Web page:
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J Dent Res. 2001 May;80(5):1436-40.

Conofocal microscopy study of undisturbed and chlorhexidine-treated dental biofilm.

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Department of Cariology/Endodontology/Pedodontology, Academic Centre for Dentistry Amsterdam (ACTA), The Netherlands.


Culturing of dispersed plaque samples and vitality staining of plaque smears are the most commonly used methods for evaluating the effects of antimicrobials on dental plaque. The visualization of the antimicrobial action on oral biofilm present on the substrate surface (in situ) would add valuable information to the existing knowledge about the treatment effects. This study aimed at combining the advantage of confocal laser scanning microscopy (CLSM) to visualize plaque non-destructively with a vitality staining technique to assess the immediate bactericidal effect of chlorhexidine (CHX) on biofilm. Three 200-microm-wide grooves were cut into bovine dentin discs for plaque accumulation. The discs were worn by six subjects for 6, 24, and 48 hrs, then broken into halves, one of which received a one-minute extraoral 0.2% CHX treatment, while the other served as control. Both halves were stained for vital fluorescence measurements and visualized by CLSM. Plaque vitality (in %) was quantified by image analysis in three plaque layers-outer, middle, and inner. The CHX effect was significant in six-hour samples (p < 0.001) and only in the outer layer of the 48-hour plaque (p < 0.001), demonstrating a resistant nature of dental biofilm to a single CHX treatment. With the present approach, we have shown that it is possible to visualize and quantitate the antimicrobial treatment effect on biofilm still present on the substrate on which it was grown.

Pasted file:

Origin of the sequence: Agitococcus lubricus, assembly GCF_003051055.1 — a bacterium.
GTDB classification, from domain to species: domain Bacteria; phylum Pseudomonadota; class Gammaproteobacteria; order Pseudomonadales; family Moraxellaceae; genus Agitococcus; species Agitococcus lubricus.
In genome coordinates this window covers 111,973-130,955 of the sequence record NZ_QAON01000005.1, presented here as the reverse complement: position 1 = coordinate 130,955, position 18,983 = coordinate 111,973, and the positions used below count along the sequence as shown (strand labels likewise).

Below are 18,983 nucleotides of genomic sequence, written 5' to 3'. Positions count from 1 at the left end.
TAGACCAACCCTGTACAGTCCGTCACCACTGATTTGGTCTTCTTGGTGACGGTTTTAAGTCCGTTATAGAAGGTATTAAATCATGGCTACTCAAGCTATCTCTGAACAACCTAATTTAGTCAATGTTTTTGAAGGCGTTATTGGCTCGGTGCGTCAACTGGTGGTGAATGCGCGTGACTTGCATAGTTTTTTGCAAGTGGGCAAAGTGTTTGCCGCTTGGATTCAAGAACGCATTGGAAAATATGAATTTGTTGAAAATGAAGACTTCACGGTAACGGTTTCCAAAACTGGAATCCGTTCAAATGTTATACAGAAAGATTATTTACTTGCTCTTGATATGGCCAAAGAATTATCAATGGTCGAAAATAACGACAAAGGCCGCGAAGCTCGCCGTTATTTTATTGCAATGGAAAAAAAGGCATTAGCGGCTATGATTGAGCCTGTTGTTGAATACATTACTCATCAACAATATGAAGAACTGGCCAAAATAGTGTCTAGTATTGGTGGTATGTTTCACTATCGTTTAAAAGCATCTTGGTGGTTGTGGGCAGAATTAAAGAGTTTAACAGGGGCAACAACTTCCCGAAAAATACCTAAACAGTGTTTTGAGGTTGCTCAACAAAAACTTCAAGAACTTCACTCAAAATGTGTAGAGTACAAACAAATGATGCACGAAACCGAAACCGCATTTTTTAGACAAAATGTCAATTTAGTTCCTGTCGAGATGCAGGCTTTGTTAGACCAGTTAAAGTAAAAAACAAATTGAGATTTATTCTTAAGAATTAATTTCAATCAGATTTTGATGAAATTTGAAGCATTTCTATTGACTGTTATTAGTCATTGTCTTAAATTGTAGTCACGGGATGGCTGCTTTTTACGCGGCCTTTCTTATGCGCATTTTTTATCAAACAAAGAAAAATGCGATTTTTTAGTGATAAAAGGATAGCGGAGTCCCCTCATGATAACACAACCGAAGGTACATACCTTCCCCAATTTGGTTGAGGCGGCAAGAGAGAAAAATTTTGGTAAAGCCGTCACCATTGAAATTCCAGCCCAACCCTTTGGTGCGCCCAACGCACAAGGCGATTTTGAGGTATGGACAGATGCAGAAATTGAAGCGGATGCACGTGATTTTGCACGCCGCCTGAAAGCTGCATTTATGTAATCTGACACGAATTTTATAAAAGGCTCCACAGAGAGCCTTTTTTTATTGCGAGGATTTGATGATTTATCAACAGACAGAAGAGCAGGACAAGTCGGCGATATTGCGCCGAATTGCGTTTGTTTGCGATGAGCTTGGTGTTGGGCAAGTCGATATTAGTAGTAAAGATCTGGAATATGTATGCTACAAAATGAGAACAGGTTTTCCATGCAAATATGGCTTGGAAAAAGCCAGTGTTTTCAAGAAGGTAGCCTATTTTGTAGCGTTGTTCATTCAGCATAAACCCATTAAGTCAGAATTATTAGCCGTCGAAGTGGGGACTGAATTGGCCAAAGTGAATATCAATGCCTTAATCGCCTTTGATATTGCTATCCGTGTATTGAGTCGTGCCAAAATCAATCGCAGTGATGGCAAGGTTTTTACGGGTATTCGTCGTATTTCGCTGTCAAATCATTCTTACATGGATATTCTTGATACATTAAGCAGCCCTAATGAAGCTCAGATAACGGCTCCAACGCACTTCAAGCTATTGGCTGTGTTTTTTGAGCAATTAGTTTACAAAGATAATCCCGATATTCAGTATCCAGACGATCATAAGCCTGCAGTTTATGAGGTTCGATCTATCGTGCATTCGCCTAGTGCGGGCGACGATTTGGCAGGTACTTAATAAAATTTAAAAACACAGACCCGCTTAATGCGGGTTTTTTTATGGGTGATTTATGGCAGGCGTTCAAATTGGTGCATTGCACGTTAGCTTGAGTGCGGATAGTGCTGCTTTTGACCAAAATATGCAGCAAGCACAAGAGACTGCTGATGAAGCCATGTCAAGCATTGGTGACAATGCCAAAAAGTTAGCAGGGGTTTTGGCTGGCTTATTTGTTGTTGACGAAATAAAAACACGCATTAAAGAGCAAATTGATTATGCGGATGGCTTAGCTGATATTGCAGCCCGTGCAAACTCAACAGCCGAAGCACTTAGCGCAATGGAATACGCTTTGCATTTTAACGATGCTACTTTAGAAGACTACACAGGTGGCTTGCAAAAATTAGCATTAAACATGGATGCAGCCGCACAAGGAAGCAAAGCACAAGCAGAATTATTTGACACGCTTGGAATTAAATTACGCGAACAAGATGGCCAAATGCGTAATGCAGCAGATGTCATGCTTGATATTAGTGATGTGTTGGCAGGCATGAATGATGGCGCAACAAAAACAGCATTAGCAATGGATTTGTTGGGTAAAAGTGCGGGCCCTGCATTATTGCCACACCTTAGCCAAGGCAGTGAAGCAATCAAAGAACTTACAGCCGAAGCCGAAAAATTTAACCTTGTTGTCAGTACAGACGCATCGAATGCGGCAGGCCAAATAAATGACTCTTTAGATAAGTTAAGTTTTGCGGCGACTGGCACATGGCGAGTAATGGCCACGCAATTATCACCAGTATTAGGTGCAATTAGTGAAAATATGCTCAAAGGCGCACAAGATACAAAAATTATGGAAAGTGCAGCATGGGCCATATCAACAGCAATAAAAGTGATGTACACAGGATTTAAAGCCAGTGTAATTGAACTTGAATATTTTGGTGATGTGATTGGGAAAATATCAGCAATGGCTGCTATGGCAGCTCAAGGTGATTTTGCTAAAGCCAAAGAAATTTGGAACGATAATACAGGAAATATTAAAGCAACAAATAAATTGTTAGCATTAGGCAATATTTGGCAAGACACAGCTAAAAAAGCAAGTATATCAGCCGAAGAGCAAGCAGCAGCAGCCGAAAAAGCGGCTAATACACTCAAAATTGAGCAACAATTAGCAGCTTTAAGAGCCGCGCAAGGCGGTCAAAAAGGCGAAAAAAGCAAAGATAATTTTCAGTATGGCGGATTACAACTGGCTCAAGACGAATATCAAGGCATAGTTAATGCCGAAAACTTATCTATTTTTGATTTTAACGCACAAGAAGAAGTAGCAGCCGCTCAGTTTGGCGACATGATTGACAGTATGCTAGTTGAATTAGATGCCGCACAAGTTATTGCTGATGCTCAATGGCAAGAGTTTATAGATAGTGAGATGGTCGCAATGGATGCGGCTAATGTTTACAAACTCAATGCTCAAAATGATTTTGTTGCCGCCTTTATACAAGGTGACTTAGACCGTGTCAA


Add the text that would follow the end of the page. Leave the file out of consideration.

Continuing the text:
[Indexed for MEDLINE]

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